Upwork and its bank have developed a solution that allows this company to use guaranteed FX rates and book transactions in a completely automated way that did not create additional tasks for Upwork’s Finance or other teams.
Photo of Denise Aptekar, Upwork.
Upwork owns and operates two online work platforms – Upwork.com and Elance.com – where businesses and independent professionals connect and collaborate remotely. The company is based in Mountain View and San Francisco, California and has 9 million registered freelancers, and 4 million registered clients. Annually, a total of 3 million jobs are posted, with a value of around $1bn in jobs completed.
Historically, Elance.com and Upwork.com required payment from their business customers in US dollars only. However, that meant that non-US companies were required to manage any FX conversions themselves, often paying hefty fees to their banks or payment providers and waiting for their statements to gain transparency into whatever rate they paid for their FX. Small businesses without sophisticated treasuries were therefore open to unwelcome FX risks, while larger businesses had the overhead of managing these exposures.
As Elizabeth Tse, SVP, Operations explains, the company decided something should be done to address this issue. “Upwork wanted to remove this risk from our customers and provide local currency pricing for their benefit,” she says. “However, it was important to us that our customers receive competitive FX rates, and that Upwork have transparency into the underlying price source.”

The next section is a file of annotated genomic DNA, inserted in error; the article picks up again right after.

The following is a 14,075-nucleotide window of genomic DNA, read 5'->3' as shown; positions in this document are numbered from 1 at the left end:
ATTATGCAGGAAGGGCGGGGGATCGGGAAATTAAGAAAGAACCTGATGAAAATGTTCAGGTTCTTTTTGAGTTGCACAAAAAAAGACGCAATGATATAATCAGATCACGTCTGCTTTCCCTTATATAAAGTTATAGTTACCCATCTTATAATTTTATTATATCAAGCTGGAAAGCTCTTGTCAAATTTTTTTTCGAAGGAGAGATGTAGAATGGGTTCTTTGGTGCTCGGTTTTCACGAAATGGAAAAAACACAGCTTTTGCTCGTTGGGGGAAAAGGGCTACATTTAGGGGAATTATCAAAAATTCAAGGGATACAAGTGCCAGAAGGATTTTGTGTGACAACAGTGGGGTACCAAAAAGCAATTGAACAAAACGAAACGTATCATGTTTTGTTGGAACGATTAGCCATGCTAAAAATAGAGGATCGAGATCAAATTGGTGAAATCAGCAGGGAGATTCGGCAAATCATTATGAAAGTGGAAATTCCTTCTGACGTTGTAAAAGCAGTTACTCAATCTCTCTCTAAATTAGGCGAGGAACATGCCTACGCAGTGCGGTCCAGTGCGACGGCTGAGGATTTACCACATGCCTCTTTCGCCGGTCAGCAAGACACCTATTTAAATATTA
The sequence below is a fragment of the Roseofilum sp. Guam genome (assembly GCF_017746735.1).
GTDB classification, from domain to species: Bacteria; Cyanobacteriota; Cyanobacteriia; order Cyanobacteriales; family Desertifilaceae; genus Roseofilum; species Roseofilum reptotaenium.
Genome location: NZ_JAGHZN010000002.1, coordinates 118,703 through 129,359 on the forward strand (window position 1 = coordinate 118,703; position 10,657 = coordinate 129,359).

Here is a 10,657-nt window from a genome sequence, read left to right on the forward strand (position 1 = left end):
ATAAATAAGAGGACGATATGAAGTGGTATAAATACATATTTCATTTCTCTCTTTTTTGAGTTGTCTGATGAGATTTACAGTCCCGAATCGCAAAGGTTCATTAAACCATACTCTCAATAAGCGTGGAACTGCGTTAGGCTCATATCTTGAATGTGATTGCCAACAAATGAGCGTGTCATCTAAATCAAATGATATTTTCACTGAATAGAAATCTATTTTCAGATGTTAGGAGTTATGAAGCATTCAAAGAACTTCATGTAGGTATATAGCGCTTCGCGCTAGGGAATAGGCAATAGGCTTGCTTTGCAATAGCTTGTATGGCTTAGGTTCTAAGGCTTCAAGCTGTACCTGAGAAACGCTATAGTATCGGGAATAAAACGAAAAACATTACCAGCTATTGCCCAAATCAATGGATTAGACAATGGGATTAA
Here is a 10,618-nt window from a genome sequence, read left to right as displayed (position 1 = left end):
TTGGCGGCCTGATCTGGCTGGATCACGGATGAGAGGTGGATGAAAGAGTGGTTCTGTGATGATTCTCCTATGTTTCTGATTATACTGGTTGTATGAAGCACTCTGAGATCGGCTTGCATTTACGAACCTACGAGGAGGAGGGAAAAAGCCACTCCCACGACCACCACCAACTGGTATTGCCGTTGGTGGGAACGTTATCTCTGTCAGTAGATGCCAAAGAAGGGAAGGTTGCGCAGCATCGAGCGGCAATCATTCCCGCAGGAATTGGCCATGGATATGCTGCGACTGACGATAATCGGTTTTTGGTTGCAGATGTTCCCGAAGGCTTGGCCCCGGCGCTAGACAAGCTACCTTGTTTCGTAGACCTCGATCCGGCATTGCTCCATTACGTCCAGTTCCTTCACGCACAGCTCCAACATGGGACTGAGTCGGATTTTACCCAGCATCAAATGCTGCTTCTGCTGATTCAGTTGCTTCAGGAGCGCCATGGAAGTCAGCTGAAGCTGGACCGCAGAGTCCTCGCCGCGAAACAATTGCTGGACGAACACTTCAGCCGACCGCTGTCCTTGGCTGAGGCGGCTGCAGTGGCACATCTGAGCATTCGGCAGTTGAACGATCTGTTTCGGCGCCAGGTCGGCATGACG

Working with Citi FX, Upwork was able to develop a solution that allows the company to use guaranteed FX rates and book transactions in a completely automated way that did not create additional tasks for other company departments like finance.
The solution is incredibly straightforward. Once a day, Citi FX sends a set of FX rates that are guaranteed for 24 hours. Both Elance.com and Upwork.com then use those rates to price amounts due from their business customers in their own home currencies.
Throughout the day, as customers make payments in their local currencies, Elance.com and Upwork.com systematically send to Citi FX the transaction details. Those transactions are netted, and FX trades are automatically generated to the varying dates when funds will be received.
Best practice and innovation:
This is a fully automated solution without the risk which is captured and fully hedged at a micro-transaction level. There is no slippage between exposure generation and hedging that is typically seen at the treasury level, where hedges are often placed days or even months after underlying exposures are created.
Systematic, automated hedging removes potential error from manual intervention or fallible human ‘views’ on currency forecasts. Pricing is sourced from fully transparent, auditable market fixings, providing certainty of best execution. Leveraging technology to remove FX risk while going beyond the typical treasury mandate and creating actual incremental value to the existing business model.
“The Upwork solution is tailored to the company’s specific set of needs,” says Tse. “It has resulted in an improved customer experience and value proposition and fully hedged risk at the point of exposure creation. This has a direct impact on the company’s bottom line.”
Quickly implementing this service was important to ensure an equally competitive offering in the market. As Upwork is a high-growth company, the solution had to easily scale to handle increasing volumes and eventually cover new markets.
In summary, this solution allows Upwork to:
Enhance its value proposition.
Offer a more global experience to its customers without incurring FX Risk.
Rapidly expand into new countries with little or no additional treasury resources needed.
“The implementation of the full end-to-end solution for Elance.com took only a matter of a few months,” adds Tse. “After implementation, Elance.com merged with Upwork.com and the solution was extended to offer these currency choices to Upwork.com business client customers as well.”